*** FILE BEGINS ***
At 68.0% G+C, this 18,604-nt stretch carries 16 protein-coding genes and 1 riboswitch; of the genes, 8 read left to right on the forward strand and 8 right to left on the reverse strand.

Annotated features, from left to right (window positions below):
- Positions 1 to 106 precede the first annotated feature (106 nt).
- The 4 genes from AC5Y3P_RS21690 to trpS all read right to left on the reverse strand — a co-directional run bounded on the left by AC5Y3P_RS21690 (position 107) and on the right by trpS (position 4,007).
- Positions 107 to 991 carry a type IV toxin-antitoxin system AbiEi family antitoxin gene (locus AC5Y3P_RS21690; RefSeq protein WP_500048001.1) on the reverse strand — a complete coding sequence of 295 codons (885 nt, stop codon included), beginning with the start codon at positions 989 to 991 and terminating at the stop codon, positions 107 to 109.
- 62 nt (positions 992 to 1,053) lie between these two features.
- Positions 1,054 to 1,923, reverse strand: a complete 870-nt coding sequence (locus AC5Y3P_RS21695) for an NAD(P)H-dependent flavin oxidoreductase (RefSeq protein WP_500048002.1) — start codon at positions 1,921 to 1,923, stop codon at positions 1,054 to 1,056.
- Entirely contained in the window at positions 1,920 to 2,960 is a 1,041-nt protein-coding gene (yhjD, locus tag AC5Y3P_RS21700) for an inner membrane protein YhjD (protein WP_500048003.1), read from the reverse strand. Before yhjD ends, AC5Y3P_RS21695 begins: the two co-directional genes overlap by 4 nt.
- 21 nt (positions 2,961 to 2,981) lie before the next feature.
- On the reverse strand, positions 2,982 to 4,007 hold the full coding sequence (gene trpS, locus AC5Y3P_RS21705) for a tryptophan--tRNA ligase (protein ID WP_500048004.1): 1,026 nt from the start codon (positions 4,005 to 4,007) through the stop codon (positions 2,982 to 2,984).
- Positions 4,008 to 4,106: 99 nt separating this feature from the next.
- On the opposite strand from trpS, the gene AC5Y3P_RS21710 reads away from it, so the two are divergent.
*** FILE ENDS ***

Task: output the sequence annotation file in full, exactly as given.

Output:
At 68.0% G+C, this 18,604-nt stretch carries 16 protein-coding genes and 1 riboswitch; of the genes, 8 read left to right on the forward strand and 8 right to left on the reverse strand.

Annotated features, from left to right (window positions below):
- Positions 1 to 106 precede the first annotated feature (106 nt).
- The 4 genes from AC5Y3P_RS21690 to trpS all read right to left on the reverse strand — a co-directional run bounded on the left by AC5Y3P_RS21690 (position 107) and on the right by trpS (position 4,007).
- Positions 107 to 991 carry a type IV toxin-antitoxin system AbiEi family antitoxin gene (locus AC5Y3P_RS21690; RefSeq protein WP_500048001.1) on the reverse strand — a complete coding sequence of 295 codons (885 nt, stop codon included), beginning with the start codon at positions 989 to 991 and terminating at the stop codon, positions 107 to 109.
- 62 nt (positions 992 to 1,053) lie between these two features.
- Positions 1,054 to 1,923, reverse strand: a complete 870-nt coding sequence (locus AC5Y3P_RS21695) for an NAD(P)H-dependent flavin oxidoreductase (RefSeq protein WP_500048002.1) — start codon at positions 1,921 to 1,923, stop codon at positions 1,054 to 1,056.
- Entirely contained in the window at positions 1,920 to 2,960 is a 1,041-nt protein-coding gene (yhjD, locus tag AC5Y3P_RS21700) for an inner membrane protein YhjD (protein WP_500048003.1), read from the reverse strand. Before yhjD ends, AC5Y3P_RS21695 begins: the two co-directional genes overlap by 4 nt.
- 21 nt (positions 2,961 to 2,981) lie before the next feature.
- On the reverse strand, positions 2,982 to 4,007 hold the full coding sequence (gene trpS, locus AC5Y3P_RS21705) for a tryptophan--tRNA ligase (protein ID WP_500048004.1): 1,026 nt from the start codon (positions 4,005 to 4,007) through the stop codon (positions 2,982 to 2,984).
- Positions 4,008 to 4,106: 99 nt separating this feature from the next.
- On the opposite strand from trpS, the gene AC5Y3P_RS21710 reads away from it, so the two are divergent.